I'm also still in occasional contact with a woman I met through the Sonlight forums a couple of years ago.

Since we've moved a "couple" of times (15 times by our 10th anniversary, changing states 6 times), the internet is necessary for us to maintain friendships we have established through each move.

We have long-time IRL friends whom we see once or twice a year when we go "home", but we keep up with them in between online. I think that's more the norm now than ever.

I think a very "real" community CAN exist online; even among those who have never met IRL. However, I think that the internet does dimish some sense of community that we used to have. People often spend more time with their "online" friends than they do their IRL friends. I don't know. Maybe that's not so bad. Maybe some of our IRL friends were friends of convenience because we all lived in the same area? Maybe now we have a better chance at meeting "true" friends because we're meeting over commonalities rather than location. Thoughts to ponder. Good post.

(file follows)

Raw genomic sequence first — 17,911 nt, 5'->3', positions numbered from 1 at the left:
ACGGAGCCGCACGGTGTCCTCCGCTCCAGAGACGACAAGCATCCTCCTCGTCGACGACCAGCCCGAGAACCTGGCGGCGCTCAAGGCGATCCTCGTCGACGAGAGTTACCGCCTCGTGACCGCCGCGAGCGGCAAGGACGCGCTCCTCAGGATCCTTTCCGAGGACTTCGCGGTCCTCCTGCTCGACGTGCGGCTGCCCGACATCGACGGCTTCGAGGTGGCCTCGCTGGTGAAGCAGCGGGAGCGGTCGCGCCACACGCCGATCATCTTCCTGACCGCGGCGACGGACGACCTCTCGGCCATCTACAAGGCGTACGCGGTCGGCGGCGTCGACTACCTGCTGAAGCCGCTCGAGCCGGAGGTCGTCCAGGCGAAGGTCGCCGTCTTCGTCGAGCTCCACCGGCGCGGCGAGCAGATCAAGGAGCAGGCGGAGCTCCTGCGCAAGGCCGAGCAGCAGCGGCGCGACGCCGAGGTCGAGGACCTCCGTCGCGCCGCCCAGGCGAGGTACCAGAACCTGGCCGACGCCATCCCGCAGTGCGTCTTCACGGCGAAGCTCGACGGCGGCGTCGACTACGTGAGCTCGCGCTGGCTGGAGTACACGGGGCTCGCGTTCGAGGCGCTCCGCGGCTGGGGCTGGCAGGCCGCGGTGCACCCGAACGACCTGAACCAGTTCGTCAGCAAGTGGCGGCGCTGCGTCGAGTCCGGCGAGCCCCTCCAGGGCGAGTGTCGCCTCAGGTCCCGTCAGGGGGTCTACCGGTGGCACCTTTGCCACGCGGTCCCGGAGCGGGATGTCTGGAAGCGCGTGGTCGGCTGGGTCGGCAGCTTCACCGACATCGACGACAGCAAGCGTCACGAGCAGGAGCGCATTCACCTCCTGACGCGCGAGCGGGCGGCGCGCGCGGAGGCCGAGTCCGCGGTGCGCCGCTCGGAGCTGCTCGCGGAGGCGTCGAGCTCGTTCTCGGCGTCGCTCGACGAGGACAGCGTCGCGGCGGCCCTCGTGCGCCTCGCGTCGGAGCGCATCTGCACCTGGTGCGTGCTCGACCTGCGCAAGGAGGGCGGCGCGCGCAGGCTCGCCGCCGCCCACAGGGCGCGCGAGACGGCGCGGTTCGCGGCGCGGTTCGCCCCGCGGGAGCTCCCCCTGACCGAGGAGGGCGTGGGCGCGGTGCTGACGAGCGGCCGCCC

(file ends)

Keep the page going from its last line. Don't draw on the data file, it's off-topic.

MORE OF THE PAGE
Amy

Luke said...

Amy, you are absolutely right: There has been a shift because geography is not the limiting factor now. But the lack of physical presence has shifted.

Now that I think about it, it would be interesting to see how this differs for men and women, since men tend to talk "shoulder to should" whereas women like to talk "face to face." Does this natural tendency change how we interact online?

There is much to ponder here!

~Luke

Robin E. said...

I know this is an older post, but I've gotten behind in my blog reading. I've been too busy reading my Sonlight catalog :D.